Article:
From a book review by Andy Ilachinsky at Tao of Photography:
Anybody with a decent camera can take a picture of a crack in the sidewalk – and have the image met with blank stares and mutterings of “Yeah, it’s a crack in the sidewalk., so what?” It takes a blind photographer to so effortlessly use a physical symbol – i.e., a photograph of some “thing” – to represent the deeper, inner experience of how “difficult it is to walk to class” on a campus built by people who can see. By not being able to see things, the blind photographer naturally focuses on using the things that the camera is able to capture to show what else things are. And that is what the very best photography has always been about.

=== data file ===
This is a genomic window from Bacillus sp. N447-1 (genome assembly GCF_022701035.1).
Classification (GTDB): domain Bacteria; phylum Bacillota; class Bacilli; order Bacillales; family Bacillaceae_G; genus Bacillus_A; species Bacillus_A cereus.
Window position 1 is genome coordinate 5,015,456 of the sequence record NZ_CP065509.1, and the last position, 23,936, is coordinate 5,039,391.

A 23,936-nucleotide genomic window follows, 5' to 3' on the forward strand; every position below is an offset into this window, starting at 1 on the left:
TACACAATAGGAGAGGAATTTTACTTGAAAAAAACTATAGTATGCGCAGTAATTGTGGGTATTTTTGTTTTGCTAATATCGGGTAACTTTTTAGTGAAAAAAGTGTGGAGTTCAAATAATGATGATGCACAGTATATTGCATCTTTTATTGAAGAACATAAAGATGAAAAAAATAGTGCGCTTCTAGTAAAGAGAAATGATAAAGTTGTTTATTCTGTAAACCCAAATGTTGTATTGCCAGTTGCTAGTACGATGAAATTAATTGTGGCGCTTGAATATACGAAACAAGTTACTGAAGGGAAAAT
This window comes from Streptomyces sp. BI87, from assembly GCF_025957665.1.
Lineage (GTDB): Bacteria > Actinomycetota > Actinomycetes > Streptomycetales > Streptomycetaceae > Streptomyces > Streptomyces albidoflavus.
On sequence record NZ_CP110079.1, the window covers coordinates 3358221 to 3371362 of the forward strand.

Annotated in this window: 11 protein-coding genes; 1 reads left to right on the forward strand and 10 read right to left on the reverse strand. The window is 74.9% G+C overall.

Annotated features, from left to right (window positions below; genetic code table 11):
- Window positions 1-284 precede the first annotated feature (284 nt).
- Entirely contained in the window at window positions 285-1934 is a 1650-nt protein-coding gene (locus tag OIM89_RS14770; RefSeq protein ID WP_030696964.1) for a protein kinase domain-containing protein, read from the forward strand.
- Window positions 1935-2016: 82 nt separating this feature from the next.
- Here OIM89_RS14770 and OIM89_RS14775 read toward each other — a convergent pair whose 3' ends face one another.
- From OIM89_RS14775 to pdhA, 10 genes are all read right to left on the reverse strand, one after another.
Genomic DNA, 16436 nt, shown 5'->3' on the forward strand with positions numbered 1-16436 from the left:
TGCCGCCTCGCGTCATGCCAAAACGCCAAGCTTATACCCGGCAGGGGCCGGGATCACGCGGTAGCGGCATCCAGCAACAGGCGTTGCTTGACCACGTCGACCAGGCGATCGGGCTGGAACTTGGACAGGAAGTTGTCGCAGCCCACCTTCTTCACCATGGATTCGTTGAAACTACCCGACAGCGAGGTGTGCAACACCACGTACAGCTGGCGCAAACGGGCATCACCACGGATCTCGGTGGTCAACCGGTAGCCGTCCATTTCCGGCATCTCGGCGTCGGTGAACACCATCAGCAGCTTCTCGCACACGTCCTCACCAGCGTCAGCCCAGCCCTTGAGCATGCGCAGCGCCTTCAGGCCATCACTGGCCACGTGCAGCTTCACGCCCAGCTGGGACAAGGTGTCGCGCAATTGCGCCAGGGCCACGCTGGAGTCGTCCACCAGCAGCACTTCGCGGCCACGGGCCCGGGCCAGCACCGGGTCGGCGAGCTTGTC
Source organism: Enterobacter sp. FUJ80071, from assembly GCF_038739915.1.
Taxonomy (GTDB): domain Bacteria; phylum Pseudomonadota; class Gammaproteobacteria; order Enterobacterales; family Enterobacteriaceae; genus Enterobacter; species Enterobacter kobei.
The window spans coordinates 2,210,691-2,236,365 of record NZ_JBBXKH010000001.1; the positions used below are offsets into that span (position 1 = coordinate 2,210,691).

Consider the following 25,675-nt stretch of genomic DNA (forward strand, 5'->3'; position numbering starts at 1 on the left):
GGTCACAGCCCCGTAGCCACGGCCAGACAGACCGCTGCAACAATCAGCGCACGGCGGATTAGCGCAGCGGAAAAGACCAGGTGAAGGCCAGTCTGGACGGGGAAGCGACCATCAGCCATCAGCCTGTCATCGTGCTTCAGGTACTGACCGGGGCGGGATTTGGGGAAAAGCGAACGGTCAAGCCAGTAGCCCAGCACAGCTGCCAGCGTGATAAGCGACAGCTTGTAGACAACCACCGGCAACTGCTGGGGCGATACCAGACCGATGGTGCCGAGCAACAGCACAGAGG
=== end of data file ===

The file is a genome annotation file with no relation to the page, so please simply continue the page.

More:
The blind obviously have much to teach us sighted photographers how to really see. They teach us to pay attention to all of the little “invisible cracks” in the world, and to not rely exclusively on our eyes in doing so. There is no better place to begin the first lesson on this journey of illumination – which takes the form of a gentle admonition to just “close your eyes” – than to savor the examples in this magnificent book, Seeing Beyond Sight. Highly recommended.
If the book is as good as the post, it’s really something. Read the whole thing here
Here’s Seeing Beyond Sight at amazon.ca